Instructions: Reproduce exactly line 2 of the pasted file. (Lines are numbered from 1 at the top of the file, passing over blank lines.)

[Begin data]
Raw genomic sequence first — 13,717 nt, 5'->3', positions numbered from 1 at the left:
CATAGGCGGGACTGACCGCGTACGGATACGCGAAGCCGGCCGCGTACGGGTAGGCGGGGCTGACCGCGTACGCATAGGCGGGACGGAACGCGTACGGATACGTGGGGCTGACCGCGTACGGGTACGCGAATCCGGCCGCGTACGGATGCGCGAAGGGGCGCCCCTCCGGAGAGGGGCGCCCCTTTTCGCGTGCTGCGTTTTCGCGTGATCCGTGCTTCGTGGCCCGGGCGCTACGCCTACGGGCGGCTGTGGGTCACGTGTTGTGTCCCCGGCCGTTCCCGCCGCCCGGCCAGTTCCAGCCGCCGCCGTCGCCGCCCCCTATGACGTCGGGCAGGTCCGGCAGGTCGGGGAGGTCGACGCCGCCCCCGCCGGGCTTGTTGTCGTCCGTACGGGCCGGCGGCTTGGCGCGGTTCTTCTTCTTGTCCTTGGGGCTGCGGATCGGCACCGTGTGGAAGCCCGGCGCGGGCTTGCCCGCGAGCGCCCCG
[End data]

CATAGGCGGGACTGACCGCGTACGGATACGCGAAGCCGGCCGCGTACGGGTAGGCGGGGCTGACCGCGTACGCATAGGCGGGACGGAACGCGTACGGATACGTGGGGCTGACCGCGTACGGGTACGCGAATCCGGCCGCGTACGGATGCGCGAAGGGGCGCCCCTCCGGAGAGGGGCGCCCCTTTTCGCGTGCTGCGTTTTCGCGTGATCCGTGCTTCGTGGCCCGGGCGCTACGCCTACGGGCGGCTGTGGGTCACGTGTTGTGTCCCCGGCCGTTCCCGCCGCCCGGCCAGTTCCAGCCGCCGCCGTCGCCGCCCCCTATGACGTCGGGCAGGTCCGGCAGGTCGGGGAGGTCGACGCCGCCCCCGCCGGGCTTGTTGTCGTCCGTACGGGCCGGCGGCTTGGCGCGGTTCTTCTTCTTGTCCTTGGGGCTGCGGATCGGCACCGTGTGGAAGCCCGGCGCGGGCTTGCCCGCGAGCGCCCCG